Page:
The inflammatory and wound healing responses associated with SurgiMend seem fundamentally different from those of Prolene (Ethicon) mesh. However, it is unclear if these responses can be extrapolated to other bioprosthetic and synthetic materials. Additional questions arise from these data, including (1) Which cell types are specifically involved and are they host tissue specific? (2) How do these results affect the surgical application of these materials and ultimately the clinical results? (3) Are there ways to utilize these principles to modify or improve surgical techniques to get desired outcomes? (4) How are these materials “remodeled” after implantation, and to what effect on clinical outcomes? The animal model used in this study can easily be adapted for these studies and are now ongoing.
Several limitations of this study exist as well. Neonatal bovine dermis was the source material for this study, but other materials are commonly used in hernia repair.1 SurgiMend (Integra LifeSciences) is known to exhibit greater mechanical strength compared to adult porcine dermal matrices,14 but its comparative revascularization and remodeling characteristics remain less well defined. Also, the mechanisms of bioprosthetic mesh adherence to host tissue, the signals that govern and coordinate host cell infiltration, and the eventual remodeling that ensues remain unknown. Further studies are currently in progress to help answer these questions. Also, the factors that govern tissue healing in rats may differ from humans, and immediate extrapolation to human surgical procedures may be premature.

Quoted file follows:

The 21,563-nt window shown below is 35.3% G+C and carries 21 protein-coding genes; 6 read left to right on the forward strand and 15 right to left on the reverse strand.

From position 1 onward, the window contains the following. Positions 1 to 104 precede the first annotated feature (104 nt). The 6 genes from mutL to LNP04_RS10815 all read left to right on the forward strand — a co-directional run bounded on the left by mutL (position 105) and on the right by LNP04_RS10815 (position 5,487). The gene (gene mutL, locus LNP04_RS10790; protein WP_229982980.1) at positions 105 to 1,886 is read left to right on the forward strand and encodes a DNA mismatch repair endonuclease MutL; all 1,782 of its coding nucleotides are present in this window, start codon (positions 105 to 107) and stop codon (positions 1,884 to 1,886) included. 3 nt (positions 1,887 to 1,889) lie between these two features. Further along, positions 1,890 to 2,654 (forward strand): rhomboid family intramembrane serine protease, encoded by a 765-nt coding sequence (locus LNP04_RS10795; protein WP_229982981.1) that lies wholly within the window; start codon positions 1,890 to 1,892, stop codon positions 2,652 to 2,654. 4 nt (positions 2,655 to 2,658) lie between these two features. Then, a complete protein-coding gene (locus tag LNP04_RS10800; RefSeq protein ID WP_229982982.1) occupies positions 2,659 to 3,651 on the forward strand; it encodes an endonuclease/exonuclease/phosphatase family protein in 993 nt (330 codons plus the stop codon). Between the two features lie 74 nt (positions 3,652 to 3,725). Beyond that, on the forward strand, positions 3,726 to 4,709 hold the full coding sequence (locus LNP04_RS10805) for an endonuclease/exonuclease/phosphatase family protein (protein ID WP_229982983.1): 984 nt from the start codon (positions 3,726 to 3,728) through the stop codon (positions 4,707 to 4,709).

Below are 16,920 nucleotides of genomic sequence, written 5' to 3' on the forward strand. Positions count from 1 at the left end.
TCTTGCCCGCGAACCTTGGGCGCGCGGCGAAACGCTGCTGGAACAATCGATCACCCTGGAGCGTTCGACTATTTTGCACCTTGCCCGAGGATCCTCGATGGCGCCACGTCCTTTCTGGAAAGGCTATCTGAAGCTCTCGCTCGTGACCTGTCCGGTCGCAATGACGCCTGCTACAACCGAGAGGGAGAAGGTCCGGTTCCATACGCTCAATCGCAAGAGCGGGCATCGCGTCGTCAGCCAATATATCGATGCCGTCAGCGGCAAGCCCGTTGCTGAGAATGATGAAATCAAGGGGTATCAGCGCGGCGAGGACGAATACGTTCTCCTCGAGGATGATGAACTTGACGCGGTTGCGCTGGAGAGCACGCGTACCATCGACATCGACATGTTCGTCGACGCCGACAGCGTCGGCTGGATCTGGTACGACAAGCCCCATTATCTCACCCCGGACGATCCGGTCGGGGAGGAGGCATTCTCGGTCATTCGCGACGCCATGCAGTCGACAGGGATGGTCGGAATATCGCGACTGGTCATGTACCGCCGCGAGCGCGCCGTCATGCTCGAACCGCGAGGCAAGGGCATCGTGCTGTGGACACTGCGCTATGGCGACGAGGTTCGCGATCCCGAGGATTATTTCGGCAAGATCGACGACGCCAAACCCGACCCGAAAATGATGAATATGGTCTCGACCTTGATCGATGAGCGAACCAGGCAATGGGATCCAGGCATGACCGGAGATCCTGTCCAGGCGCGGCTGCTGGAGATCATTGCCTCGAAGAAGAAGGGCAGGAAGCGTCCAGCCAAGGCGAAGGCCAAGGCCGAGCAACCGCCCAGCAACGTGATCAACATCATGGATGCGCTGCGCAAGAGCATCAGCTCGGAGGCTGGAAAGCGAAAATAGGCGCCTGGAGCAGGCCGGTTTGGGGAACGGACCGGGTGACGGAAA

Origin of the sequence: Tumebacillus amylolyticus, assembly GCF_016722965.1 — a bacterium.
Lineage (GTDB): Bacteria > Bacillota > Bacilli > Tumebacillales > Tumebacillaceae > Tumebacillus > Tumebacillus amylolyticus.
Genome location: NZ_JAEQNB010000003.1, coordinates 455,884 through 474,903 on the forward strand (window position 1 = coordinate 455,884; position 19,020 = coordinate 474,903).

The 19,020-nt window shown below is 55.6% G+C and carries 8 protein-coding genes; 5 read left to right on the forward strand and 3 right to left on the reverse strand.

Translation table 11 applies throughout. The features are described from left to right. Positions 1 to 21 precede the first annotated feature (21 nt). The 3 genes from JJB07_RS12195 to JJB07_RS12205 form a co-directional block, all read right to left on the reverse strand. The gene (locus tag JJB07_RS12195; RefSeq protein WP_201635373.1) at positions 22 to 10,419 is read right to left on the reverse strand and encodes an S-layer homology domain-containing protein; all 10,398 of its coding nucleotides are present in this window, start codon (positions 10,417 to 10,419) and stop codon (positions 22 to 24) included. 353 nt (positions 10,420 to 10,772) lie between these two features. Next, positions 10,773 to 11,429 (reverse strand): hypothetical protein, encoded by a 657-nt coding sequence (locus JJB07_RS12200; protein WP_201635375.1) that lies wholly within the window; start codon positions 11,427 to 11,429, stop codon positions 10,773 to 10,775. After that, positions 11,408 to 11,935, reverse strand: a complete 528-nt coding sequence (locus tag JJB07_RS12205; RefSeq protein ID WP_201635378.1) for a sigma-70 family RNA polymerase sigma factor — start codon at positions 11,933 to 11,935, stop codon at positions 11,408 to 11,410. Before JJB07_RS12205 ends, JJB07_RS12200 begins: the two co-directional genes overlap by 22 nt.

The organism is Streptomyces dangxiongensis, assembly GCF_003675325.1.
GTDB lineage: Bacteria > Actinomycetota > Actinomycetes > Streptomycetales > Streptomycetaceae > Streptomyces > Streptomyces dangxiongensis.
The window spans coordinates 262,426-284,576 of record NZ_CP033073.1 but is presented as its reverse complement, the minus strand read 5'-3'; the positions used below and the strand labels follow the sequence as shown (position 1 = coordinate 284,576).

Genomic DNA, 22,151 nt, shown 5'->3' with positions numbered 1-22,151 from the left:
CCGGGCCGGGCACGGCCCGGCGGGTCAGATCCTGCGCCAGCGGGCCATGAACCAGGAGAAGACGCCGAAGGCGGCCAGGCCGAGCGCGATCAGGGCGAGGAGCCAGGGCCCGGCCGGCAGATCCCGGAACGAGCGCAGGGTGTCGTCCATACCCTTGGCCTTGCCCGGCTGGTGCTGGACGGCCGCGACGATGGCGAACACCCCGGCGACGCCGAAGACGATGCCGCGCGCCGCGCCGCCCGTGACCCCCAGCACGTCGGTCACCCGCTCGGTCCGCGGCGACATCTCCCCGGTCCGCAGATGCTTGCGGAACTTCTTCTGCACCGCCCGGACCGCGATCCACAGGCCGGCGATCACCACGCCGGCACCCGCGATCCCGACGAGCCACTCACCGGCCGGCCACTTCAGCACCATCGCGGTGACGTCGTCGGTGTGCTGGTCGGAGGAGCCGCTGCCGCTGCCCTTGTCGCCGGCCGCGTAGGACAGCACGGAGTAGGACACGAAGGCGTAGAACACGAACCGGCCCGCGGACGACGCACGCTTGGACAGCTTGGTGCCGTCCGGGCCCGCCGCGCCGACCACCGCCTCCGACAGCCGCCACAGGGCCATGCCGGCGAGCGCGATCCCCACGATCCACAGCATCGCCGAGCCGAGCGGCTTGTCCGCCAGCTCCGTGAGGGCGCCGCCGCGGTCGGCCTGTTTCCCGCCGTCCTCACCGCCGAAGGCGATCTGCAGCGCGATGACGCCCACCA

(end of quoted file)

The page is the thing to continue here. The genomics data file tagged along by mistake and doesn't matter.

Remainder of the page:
Taken together, these results suggest that, depending on the location of the implanted bioprosthetic mesh, important differences may exist in the biology of hernia repair. Well-described techniques for hernia repair include placing mesh as an onlay, as an inlay (within the rectus sheath and/or preperitoneal plane), and as an underlay within the peritoneum. If an onlay or inlay is used, limited suture apposition of the bioprosthetic mesh may be sufficient for vascularization due to the large raw surface area present (although the mechanical properties and surgical tenants of hernia repair may still require additional suturing). If an underlay is used, increased rate and extent of vascularization may occur if additional suturing is performed, and/or the peritoneal lining is denuded where the bioprosthetic mesh is in contact with the abdominal wall. Such techniques may allow the bioprosthetic mesh to integrate and vascularize more quickly, which in turn may increase resistance to infection, important in patients who are at higher risk for such a complication. The strength of the hernia repair may also be increased faster and to a greater degree, and less dependent on the sutures placed at the musculotendinous junction, with faster/greater adherence of the mesh to the myofascial abdominal wall. Seroma formation may also be reduced with greater adherence of the mesh to the abdominal wall, decreased dead space, and less inflammatory response. It should be stated, however, that increasing the rate of vascularization and adherence of a mesh has unknown effects on its long-term remodeling and longevity of the matrix itself. It is important that future studies are designed to further characterize these properties.